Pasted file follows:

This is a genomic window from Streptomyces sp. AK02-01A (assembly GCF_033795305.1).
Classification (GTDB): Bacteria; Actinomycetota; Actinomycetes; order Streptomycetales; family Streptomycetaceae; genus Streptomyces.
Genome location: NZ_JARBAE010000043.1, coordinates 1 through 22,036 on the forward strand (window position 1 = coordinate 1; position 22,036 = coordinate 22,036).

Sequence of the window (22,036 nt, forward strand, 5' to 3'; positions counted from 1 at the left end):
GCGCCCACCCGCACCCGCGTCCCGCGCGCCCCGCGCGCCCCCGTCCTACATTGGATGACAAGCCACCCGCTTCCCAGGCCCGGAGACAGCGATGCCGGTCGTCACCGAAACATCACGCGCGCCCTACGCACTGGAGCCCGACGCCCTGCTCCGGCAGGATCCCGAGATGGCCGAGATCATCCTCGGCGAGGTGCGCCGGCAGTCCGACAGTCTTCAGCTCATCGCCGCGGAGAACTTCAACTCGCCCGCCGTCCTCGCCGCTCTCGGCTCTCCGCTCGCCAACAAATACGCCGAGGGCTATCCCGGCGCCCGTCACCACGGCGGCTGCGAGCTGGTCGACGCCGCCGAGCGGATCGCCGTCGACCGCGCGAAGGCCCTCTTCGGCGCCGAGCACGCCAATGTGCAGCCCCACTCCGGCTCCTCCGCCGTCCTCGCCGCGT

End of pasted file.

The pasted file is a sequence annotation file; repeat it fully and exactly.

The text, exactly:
This is a genomic window from Streptomyces sp. AK02-01A (assembly GCF_033795305.1).
Classification (GTDB): Bacteria; Actinomycetota; Actinomycetes; order Streptomycetales; family Streptomycetaceae; genus Streptomyces.
Genome location: NZ_JARBAE010000043.1, coordinates 1 through 22,036 on the forward strand (window position 1 = coordinate 1; position 22,036 = coordinate 22,036).

Sequence of the window (22,036 nt, forward strand, 5' to 3'; positions counted from 1 at the left end):
GCGCCCACCCGCACCCGCGTCCCGCGCGCCCCGCGCGCCCCCGTCCTACATTGGATGACAAGCCACCCGCTTCCCAGGCCCGGAGACAGCGATGCCGGTCGTCACCGAAACATCACGCGCGCCCTACGCACTGGAGCCCGACGCCCTGCTCCGGCAGGATCCCGAGATGGCCGAGATCATCCTCGGCGAGGTGCGCCGGCAGTCCGACAGTCTTCAGCTCATCGCCGCGGAGAACTTCAACTCGCCCGCCGTCCTCGCCGCTCTCGGCTCTCCGCTCGCCAACAAATACGCCGAGGGCTATCCCGGCGCCCGTCACCACGGCGGCTGCGAGCTGGTCGACGCCGCCGAGCGGATCGCCGTCGACCGCGCGAAGGCCCTCTTCGGCGCCGAGCACGCCAATGTGCAGCCCCACTCCGGCTCCTCCGCCGTCCTCGCCGCGT